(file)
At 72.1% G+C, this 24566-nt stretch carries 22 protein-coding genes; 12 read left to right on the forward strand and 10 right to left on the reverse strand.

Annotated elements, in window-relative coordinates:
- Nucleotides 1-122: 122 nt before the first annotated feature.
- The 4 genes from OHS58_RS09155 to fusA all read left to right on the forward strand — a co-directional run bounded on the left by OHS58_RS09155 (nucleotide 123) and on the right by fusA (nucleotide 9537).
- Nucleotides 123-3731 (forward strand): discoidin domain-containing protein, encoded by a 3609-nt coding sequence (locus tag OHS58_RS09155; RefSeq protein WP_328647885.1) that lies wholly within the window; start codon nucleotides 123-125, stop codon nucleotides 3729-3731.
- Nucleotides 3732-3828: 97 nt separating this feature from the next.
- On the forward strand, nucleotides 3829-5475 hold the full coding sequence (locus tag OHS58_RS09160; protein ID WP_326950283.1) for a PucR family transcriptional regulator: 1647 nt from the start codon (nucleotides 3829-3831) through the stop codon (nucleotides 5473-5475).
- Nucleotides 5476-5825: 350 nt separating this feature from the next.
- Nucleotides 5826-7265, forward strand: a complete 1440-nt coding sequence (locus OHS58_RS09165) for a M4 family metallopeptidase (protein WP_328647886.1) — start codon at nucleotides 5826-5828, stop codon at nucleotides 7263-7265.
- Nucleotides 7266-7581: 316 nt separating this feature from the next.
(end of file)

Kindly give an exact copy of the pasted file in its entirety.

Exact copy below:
At 72.1% G+C, this 24566-nt stretch carries 22 protein-coding genes; 12 read left to right on the forward strand and 10 right to left on the reverse strand.

Annotated elements, in window-relative coordinates:
- Nucleotides 1-122: 122 nt before the first annotated feature.
- The 4 genes from OHS58_RS09155 to fusA all read left to right on the forward strand — a co-directional run bounded on the left by OHS58_RS09155 (nucleotide 123) and on the right by fusA (nucleotide 9537).
- Nucleotides 123-3731 (forward strand): discoidin domain-containing protein, encoded by a 3609-nt coding sequence (locus tag OHS58_RS09155; RefSeq protein WP_328647885.1) that lies wholly within the window; start codon nucleotides 123-125, stop codon nucleotides 3729-3731.
- Nucleotides 3732-3828: 97 nt separating this feature from the next.
- On the forward strand, nucleotides 3829-5475 hold the full coding sequence (locus tag OHS58_RS09160; protein ID WP_326950283.1) for a PucR family transcriptional regulator: 1647 nt from the start codon (nucleotides 3829-3831) through the stop codon (nucleotides 5473-5475).
- Nucleotides 5476-5825: 350 nt separating this feature from the next.
- Nucleotides 5826-7265, forward strand: a complete 1440-nt coding sequence (locus OHS58_RS09165) for a M4 family metallopeptidase (protein WP_328647886.1) — start codon at nucleotides 5826-5828, stop codon at nucleotides 7263-7265.
- Nucleotides 7266-7581: 316 nt separating this feature from the next.